To be clear, this type of profiling is about categorizing people psychologically. This is not "Muslim extremists claim credit for a terrorist act, therefore we should look for Muslim extremists" profiling. I have no problem with the latter type of profiling. I don't even call it profiling; I call it commonsense.
In comparison, the kind of profiling John Douglas writes about is where a crime with no discernible suspect is attached to a specific type of criminal; one discovers the type of criminal by looking at the psychology of the crime itself.
I have mixed feelings about this type of profiling. I love reading the books, and I'm a big fan of the first season of Criminal Minds (it got too yucky in season 2 for my tastes). Still, the "one random bit = conclusion" angle seems rather hit-and-miss, like Sherlock Holmes (whom I also admire) saying to Watson, "Ah, I know you walked here because of the mud splashed on your boots." Don't you always half-expect Watson to say, "Actually, I took a cab; a passing cart splashed mud on me"?
Here's my personal theory concerning John Douglas. I think he was/is (he's retired) the type of guy who could go into a crime scene and see what elements belonged to an ongoing investigation and what didn't. Through experience and pure talent, he could exclude the unimportant information and focus on the important information. He could see the forests and the trees but never get distracted by either.
The whole profiling conundrum arose when he decided that his ability was a science, not a gift. So he, and a bunch of other people, created these nifty categories and clear-cut applicable definitions, and I'm not just sure that can be done. (To be fair, Douglas does say over and over, "Don't be misled by superficial applications," but he doesn't seem to realize that not being misled by superficial applications has more to do with the nature of the man rather than the beast.)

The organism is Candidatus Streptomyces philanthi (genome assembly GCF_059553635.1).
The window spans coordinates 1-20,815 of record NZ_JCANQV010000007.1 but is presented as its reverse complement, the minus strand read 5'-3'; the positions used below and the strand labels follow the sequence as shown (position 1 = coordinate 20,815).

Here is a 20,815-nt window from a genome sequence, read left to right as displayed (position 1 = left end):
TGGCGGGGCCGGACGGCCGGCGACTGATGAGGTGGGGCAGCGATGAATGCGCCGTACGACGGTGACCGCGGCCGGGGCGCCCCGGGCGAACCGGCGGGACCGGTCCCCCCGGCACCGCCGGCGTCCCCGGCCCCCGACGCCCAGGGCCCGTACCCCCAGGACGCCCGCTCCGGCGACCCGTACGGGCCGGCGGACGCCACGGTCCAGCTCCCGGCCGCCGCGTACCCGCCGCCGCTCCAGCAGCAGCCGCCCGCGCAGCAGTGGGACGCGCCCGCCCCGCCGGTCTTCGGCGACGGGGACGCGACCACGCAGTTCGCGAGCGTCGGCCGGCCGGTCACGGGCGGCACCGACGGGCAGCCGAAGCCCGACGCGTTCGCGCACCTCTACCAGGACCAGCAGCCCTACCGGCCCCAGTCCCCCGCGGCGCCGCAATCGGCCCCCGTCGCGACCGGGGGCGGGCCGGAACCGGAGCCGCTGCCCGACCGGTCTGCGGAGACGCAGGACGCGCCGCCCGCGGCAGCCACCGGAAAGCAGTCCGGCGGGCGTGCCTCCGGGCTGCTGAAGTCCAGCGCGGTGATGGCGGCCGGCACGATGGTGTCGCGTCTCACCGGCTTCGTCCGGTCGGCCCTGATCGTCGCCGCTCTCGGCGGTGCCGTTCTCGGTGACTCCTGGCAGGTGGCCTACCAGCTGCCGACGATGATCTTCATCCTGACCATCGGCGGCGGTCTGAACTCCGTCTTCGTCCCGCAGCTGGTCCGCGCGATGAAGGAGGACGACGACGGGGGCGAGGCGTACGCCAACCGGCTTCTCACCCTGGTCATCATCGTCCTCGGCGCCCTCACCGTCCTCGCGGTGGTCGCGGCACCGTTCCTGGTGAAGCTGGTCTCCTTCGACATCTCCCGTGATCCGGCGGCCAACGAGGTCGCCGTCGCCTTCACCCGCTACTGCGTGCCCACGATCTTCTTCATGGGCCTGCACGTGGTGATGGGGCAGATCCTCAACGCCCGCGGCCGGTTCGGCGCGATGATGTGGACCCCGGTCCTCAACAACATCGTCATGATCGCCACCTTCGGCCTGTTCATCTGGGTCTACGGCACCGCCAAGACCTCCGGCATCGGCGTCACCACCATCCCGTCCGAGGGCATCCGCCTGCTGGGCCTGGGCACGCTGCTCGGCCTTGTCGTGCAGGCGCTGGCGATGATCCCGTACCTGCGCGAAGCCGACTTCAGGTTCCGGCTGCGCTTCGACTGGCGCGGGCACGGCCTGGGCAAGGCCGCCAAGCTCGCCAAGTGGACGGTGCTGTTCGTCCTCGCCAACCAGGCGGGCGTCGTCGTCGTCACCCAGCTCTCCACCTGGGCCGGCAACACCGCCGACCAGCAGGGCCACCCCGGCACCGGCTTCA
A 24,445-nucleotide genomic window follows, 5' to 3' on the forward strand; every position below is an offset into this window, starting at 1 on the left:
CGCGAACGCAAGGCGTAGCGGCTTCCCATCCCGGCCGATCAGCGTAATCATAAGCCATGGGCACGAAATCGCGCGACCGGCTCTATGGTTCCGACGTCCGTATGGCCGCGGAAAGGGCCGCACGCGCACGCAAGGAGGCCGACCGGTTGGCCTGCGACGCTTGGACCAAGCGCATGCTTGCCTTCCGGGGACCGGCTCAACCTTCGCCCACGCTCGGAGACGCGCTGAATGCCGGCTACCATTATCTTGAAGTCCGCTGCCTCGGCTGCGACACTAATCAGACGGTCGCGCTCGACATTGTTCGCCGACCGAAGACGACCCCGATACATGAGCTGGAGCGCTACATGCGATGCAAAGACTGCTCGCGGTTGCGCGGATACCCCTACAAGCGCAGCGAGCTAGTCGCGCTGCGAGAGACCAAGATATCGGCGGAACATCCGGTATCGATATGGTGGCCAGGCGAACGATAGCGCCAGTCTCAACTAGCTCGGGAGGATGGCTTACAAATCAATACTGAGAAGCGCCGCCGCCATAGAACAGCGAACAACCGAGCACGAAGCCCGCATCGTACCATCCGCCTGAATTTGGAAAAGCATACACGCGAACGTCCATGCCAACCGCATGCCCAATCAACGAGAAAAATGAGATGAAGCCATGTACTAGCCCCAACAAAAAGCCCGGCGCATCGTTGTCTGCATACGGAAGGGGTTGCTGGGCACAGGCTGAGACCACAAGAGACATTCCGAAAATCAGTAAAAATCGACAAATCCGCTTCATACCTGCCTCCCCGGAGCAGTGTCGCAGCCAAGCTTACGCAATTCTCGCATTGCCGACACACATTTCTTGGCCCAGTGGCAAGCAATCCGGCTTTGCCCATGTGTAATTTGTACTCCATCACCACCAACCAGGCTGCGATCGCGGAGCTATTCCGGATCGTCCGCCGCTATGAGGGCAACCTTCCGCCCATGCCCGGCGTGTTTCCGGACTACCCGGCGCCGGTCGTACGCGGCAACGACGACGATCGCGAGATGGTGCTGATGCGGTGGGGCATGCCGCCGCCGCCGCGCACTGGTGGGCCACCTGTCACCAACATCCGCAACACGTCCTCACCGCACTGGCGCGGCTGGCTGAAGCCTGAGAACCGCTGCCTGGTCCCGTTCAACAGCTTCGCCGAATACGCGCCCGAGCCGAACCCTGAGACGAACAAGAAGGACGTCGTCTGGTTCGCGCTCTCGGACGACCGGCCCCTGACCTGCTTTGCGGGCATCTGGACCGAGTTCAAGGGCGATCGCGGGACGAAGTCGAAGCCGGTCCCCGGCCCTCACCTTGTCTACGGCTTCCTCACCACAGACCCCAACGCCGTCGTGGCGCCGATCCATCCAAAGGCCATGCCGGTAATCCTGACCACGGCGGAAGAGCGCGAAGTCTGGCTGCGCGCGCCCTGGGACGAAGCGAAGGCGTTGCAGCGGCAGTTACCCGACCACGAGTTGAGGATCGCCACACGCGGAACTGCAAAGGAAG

I think Douglas' ability is legitimate. That is, I'm perfectly okay with him testifying in a jury trial: he has the expertise, the experience; he knows where-of he speaks. But I wouldn't let just anyone with profiler training testified. And I wouldn't let Douglas testify about anything outside his expertise.
I say this because although Douglas makes insightful observations about serial killers, including Jack the Ripper, in his books, his comments about "ordinary" criminals are surprisingly blah. Although he accepts Lizzie Borden's guilt, he insists on perceiving her in serial killer terms. I think Lizzie Borden was the original all-American/home-spun/no-frills crime-of-greed chick. Looking at her in other terms leads to all that silly "blacking-out" and fugue-state stuff. Not very helpful.
Douglas is right about Jack the Ripper (no, it wasn't the Duke of York) which means Douglas is good in his speciality. He can cut through the crap when it comes to what he knows.
I think the desire to generalize from the speciality--create a science out of one man's ability--is a desire that surfaces beyond law enforcement. You get a manager who is good at seeing the forest for the trees, good at pinpointing problems, good at separating the wheat (useful suggestions) from the chaff (stupid, wasteful solutions), and there's this "Hey, how do we duplicate this, so every manager is as good?" reaction.
And I'm not sure you can.
That is, you would probably duplicate techniques with someone who already gets "it," "it" being the talent or perception or whatever, but you can't really teach it to people who don't. It's like trying to teach irony to people who don't get irony or trying to teach conceptual thinking to people who think concretely (all you end up with is a bunch of people who want to make rules about using the "spirit of the law."). It's like (major segue into politics here), Democrats trying to win elections by duplicating Republicans and coming over kind of flat.
You can't duplicate people if you don't understand where their hearts lie.